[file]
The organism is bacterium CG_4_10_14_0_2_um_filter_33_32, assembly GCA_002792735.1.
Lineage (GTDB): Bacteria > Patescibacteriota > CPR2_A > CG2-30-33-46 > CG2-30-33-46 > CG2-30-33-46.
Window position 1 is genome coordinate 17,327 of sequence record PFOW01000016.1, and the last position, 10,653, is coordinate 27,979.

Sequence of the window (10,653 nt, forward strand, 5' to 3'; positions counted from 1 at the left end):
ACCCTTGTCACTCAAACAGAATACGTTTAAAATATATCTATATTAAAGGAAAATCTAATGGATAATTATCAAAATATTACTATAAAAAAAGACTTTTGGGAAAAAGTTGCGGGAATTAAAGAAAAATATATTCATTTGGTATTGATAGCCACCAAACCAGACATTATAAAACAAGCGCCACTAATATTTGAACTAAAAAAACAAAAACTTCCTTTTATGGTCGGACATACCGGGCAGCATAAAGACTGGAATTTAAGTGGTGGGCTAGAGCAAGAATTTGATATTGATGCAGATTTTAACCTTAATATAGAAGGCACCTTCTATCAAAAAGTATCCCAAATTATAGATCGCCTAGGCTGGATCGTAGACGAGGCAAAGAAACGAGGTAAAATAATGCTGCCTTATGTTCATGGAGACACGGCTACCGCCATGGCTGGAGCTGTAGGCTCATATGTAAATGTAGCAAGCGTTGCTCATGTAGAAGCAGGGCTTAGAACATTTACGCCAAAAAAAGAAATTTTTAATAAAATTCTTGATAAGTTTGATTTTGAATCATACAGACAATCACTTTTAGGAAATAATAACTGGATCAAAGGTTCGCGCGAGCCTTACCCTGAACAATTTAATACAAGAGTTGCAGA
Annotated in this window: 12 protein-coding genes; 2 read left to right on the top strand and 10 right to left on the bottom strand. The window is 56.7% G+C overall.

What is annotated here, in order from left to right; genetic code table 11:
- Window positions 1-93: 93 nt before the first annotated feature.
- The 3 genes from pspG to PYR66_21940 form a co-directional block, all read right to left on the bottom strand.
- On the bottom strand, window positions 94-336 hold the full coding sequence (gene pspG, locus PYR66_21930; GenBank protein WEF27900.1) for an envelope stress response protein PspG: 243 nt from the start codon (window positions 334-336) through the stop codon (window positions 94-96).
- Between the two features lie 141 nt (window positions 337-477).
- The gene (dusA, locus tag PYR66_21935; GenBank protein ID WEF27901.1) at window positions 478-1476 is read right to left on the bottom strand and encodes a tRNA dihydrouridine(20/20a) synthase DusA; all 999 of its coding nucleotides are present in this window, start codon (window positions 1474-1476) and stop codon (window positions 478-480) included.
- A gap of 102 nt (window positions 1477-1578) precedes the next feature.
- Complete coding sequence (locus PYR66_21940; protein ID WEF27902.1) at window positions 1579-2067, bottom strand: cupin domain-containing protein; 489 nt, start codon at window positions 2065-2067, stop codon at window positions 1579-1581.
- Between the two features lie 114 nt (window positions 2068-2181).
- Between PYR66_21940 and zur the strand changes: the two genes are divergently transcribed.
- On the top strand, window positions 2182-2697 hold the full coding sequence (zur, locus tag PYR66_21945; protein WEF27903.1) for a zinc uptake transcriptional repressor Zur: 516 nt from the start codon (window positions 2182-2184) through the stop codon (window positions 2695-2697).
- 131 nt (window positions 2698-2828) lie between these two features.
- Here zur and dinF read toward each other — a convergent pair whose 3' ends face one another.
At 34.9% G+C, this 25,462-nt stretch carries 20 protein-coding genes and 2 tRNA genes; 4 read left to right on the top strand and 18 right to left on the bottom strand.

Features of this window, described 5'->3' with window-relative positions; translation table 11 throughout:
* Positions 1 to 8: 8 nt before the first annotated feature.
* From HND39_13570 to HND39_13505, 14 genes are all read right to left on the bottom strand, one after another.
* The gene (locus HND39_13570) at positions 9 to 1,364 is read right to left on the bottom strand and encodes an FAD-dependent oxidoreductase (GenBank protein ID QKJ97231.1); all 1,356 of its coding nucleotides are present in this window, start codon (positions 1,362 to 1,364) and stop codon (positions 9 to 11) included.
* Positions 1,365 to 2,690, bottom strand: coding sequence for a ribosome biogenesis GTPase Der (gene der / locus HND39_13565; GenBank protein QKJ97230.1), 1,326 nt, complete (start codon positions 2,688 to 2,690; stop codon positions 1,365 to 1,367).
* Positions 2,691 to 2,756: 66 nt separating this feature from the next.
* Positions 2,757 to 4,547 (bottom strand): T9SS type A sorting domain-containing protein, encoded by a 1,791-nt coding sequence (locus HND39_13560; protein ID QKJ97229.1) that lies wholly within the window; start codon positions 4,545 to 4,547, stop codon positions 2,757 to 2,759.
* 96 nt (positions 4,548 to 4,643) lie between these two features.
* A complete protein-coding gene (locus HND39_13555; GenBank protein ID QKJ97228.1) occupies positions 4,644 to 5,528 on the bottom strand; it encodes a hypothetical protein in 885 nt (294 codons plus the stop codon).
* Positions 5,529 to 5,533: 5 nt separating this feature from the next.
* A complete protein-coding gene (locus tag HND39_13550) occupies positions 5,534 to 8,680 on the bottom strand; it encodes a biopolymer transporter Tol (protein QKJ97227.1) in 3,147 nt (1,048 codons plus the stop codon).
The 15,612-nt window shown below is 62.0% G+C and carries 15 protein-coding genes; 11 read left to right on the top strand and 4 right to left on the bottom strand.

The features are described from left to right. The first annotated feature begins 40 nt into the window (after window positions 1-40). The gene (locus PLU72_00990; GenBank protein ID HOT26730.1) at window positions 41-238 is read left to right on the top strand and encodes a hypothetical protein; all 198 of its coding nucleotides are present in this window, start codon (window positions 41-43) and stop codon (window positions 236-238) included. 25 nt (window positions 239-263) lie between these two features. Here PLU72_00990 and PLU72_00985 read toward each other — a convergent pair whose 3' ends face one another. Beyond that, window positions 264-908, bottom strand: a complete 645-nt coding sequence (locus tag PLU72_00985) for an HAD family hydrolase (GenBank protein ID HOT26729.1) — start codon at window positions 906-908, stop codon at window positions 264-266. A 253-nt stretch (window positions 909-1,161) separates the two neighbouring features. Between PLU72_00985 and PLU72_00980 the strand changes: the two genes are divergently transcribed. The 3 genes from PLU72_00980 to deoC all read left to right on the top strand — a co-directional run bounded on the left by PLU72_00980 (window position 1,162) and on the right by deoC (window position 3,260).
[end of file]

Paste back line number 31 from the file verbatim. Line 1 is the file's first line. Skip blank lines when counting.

* A complete protein-coding gene (locus tag HND39_13550) occupies positions 5,534 to 8,680 on the bottom strand; it encodes a biopolymer transporter Tol (protein QKJ97227.1) in 3,147 nt (1,048 codons plus the stop codon).